Astros install additional protective netting at Minute Maid Park

By Andy Cerota - Anchor/Reporter, Cory McCord - Digital News Editor

HOUSTON - On May 29, a 2-year-old girl was struck by a foul ball at an Astros game. The girl suffered a serious head injury and was hospitalized for several days, her family said.

The team has taken action an effort to try to make sure an accident like that never happens again.

The protective netting at Minute Maid Park has been extended.

The new netting is about 32 feet high and tapers as it stretches toward the outfield down the first and third baselines.

The netting is also knotless, in order to not obstruct the view of the field.

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The new netting was installed as the 'Stros were on the road on their most recent trip to Baltimore, Chicago and Oakland.

While the netting now covers more of the crowd, there are still seats that are not obstructed by the netting.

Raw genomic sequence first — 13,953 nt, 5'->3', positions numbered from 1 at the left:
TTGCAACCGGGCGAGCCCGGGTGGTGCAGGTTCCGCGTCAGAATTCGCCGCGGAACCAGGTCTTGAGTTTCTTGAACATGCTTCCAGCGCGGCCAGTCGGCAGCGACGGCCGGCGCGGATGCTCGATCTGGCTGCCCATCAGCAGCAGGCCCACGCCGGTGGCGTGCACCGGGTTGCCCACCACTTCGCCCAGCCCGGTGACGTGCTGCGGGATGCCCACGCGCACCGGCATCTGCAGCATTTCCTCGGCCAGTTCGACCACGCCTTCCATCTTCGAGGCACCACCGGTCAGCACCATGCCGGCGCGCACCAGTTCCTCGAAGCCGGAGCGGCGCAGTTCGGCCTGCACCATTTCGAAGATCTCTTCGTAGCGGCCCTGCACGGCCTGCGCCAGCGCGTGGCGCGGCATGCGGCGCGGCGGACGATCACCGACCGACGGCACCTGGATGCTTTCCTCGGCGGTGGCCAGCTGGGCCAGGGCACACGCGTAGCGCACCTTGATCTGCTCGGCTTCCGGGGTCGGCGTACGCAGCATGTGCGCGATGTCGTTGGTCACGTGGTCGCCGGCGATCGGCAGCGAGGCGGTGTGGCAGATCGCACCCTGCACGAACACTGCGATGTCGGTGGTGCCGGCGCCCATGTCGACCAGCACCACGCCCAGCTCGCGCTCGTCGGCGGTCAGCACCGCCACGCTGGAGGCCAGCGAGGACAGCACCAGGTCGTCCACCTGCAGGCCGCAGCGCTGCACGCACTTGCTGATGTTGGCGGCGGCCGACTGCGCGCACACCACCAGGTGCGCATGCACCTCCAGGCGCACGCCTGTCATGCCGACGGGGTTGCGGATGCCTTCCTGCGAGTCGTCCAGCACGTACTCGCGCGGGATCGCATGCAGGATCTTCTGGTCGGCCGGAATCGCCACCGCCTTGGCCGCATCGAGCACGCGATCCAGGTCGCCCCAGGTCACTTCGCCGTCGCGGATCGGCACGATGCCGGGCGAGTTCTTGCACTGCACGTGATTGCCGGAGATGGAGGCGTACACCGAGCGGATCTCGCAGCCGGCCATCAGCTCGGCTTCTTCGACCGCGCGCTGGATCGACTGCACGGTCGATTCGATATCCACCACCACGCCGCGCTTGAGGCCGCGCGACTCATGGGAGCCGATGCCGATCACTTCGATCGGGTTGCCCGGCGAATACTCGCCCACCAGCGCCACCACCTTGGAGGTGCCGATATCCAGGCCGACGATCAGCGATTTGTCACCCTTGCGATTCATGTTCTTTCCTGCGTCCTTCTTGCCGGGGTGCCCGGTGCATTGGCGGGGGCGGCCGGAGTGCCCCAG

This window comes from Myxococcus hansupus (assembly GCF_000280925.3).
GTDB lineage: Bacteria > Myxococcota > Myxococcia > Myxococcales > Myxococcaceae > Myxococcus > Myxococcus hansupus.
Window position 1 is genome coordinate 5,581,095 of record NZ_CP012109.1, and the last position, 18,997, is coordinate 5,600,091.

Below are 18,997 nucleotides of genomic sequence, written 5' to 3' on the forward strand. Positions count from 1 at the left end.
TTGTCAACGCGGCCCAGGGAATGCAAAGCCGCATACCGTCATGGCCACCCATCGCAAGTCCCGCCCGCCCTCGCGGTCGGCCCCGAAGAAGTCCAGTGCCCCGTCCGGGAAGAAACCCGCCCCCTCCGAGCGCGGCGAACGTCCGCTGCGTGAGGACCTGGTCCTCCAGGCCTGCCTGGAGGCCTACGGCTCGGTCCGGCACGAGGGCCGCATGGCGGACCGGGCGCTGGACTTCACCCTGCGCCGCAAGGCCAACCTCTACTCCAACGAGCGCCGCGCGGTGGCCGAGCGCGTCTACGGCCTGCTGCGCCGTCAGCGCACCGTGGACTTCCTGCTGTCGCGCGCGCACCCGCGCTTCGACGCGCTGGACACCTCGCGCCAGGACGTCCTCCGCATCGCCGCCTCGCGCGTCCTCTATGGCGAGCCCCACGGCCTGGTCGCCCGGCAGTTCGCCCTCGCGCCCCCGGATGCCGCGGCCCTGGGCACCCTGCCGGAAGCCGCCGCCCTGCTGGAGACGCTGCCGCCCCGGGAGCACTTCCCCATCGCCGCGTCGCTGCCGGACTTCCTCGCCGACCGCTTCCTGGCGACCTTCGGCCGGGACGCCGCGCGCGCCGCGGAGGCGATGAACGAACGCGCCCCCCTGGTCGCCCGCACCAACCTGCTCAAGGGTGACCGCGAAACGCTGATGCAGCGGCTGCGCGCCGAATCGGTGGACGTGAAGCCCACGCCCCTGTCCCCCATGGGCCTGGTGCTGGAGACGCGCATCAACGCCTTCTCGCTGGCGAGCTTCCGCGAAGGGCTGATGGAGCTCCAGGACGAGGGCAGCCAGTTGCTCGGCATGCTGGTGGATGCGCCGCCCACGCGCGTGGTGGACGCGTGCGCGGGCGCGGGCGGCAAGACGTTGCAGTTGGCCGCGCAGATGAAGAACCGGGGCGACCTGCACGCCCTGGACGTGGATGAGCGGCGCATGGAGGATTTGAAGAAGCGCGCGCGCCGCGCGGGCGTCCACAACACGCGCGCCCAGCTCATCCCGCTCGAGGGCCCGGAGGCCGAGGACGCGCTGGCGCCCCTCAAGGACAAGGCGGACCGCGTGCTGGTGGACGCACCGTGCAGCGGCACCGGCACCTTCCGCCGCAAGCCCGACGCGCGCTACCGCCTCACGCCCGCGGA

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There are no plans to extend the netting any further.

Here's what you should know about the netting:

Why was the netting extended?

All major league stadiums have protective netting, but there were calls to extend it at Minute Maid Park after a foul ball hit and seriously injured a little girl in May. The child’s family said she suffered a serious head injury.

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How will the new netting impact the fan experience?

Clubhouse officials said fan experience is always a top priority for the Astros. They said the changes will improve the fan’s experience and there won’t be any missed opportunities for fans to interact with the players. Fans will continue to have the option of sitting in areas without netting.

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What are fans saying?

Debbie Hughes: “Why not be safe, if you can? I think there are a lot of people here to enjoy the game and why wouldn't you keep everybody safe?”

Mark Bowlin: “The balls come into the stands. It's not just that I want to catch one. I'd like to see people catch it around us, so we lose a little bit of that excitement with the netting but I understand, you've got to think about the children and safety, too. It's hard to tell where those balls are going to go.”

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